Logistics as a Service: It’s the TEAM not the brand.
4 minute read
Logistics as a Service
In logistics, changes occur so fast, if you blink you might miss them. It’s exciting, yes, but shifts and reversals can leave even seasoned veterans overwhelmed. No one understands this better than manufacturers and suppliers who have to navigate the near-constant upheavals these changes bring to the consistency and reliability of their supply chain.
Keeping up with trends in logistics, government regulations, and technologies is a full-time job and as a result, many manufacturers and shippers are beginning to outsource transportation needs to third-party logistics (3PL) providers. Logistics as a Service (LaaS) is AMT’s answer to your need for outsourced logistics services, and it’s a boon to managers overwhelmed with transportation woes. If you’re thinking about outsourcing, you’ll want to be careful because the wrong partner can create even more problems.
Most shippers believe that large name-brand 3PLs with their vast technological, financial, and personnel resources offer the most value. That’s a fallacy I’d like to explore. I understand that point-of-view, but in my experience–and I’ve been in the business for 25 years–these brand-name providers often end up creating more headaches for shippers.
Why does this happen?
Think about your big box stores for a minute. They’re hard to beat for low prices on groceries, t-shirts, and paint, but when you need help finding a bolt for the desk you bought at an auction or advice on the best caulk to use around your leaking skylight, it’s nice to talk to an expert. And those guys aren’t on the floor, they’re sitting behind a big desk in a corporate office somewhere.
It’s the same thing when you work with a large-scale 3PL. You don’t get the whole company. You think you’re getting the vast resources in service to your company, but what you actually receive are the resources and abilities of the folks assigned to your team. In the big box store analogy, these are the hourly workers at Lowe’s. I’m talking about junior associates, following a playbook–recent college grads with little to no experience in transportation.
During the sales process, you talk to the experts, the senior-level sales staff and network specialists. These people know what they’re doing. They’re sharp, experienced, and well-versed. After all, their job is to sell you the dream of hassle-free logistics solutions. The problem is these folks aren’t your team. They’ll help you get set up and then they’ll move on because their job is making deals.
The team assigned to your account is following a decision tree. You know what that means–when problems occur, they fly right off that decision tree. The inexperienced junior staffer must wait and seek approval from a higher up. Meanwhile, your freight is stranded, and you, your customers, and your carriers are frustrated and angry.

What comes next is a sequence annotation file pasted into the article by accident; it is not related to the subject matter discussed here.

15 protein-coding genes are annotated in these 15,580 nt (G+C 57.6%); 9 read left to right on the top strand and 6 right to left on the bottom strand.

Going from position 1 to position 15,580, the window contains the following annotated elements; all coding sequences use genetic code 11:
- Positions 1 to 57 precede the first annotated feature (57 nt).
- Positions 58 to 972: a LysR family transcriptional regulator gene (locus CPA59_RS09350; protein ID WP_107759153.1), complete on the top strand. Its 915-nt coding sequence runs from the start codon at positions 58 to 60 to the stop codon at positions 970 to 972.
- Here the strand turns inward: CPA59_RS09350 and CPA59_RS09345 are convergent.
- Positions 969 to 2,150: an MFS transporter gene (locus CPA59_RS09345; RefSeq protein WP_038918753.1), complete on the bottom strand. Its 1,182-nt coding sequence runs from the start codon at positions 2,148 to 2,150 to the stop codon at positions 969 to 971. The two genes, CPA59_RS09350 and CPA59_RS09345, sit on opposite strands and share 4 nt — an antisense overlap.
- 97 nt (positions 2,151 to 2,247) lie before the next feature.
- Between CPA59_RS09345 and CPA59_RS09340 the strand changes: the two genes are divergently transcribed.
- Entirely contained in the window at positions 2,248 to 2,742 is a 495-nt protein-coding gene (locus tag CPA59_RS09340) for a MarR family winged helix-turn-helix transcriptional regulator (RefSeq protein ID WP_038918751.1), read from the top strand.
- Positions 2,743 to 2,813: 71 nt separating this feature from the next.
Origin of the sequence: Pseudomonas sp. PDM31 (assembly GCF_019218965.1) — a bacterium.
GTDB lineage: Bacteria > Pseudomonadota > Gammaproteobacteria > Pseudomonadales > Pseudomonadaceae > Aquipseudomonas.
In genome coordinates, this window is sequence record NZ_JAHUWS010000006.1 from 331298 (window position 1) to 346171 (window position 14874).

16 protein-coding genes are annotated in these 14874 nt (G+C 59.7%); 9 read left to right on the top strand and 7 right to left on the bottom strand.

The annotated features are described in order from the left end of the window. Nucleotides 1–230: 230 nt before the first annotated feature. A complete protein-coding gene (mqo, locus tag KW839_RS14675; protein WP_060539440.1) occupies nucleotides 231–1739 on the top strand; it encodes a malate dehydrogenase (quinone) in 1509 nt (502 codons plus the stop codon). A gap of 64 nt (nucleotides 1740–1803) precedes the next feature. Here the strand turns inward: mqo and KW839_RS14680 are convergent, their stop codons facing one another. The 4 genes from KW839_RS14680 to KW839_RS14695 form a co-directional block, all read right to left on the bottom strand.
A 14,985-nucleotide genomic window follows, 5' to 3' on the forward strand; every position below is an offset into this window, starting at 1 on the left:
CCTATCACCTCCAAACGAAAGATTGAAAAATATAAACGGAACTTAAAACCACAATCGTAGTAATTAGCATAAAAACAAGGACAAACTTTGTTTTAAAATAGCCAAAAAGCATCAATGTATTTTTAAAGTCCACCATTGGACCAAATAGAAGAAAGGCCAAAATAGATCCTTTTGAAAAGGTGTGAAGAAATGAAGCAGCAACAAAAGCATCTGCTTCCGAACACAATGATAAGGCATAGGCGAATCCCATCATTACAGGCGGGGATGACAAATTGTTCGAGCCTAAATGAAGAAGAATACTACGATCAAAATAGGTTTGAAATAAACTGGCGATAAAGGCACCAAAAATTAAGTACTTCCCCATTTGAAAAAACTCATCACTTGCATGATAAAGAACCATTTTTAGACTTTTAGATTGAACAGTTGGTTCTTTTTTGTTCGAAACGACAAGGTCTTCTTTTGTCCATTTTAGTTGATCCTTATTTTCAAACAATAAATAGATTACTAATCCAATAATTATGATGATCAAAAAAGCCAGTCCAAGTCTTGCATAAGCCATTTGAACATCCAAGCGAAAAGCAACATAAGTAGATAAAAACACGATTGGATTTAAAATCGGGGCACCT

And what about all that technology you’ve been promised–state-of-the-art transportation management systems (TMS), high-end tracking solutions, and data analytics? Again, it all comes down to your team. If the people using the great technology don’t know how to use it and how to apply it to YOUR business, what good is it?
Name brand isn’t all it’s cut out to be.
Consider this–name-brand companies aren’t always better. Especially when you’re looking for specialized services. A 3PL that caters to small-to-midsize businesses offers benefits you wouldn’t know to ask about. Let’s talk about personnel. In smaller 3PL, team members know all aspects of the business. Typically cross-trained out of necessity, these team members have both the knowledge and the autonomy to make quick decisions.
Furthermore, data scientists and analysts are in the building of smaller companies. When looking for an innovative solution or an answer to a problem, team members walk across the room to get quick answers. They’re not filling out a ticket and sending it to central processing. In this way, your freight isn’t stranded while your team follows an internal hierarchy that wastes you and your customers’ time.
Ask the right questions.
If you’re considering Logistics as a Service (and I highly recommend it if you want to streamline your processes and get rid of your transportation headaches), consider working with a 3PL in your region–one with knowledge of your area and staffed to fit your needs.
I suggest you ask a few good questions when you talk to providers to find out who will be on your team.
- Are they experienced professionals with some transportation time under their belts or recent college graduates still wet behind the ears?
- If they have great technology–do they know how to use it streamline your processes, to save your business time and money?
- Will data scientists and programmers be assigned to your account?
Remember, it’s the TEAM–not the big brand–that will be handling your freight. Will that team make you a hero to your customers, your carriers, the rest of your company?
Don’t be afraid to ask.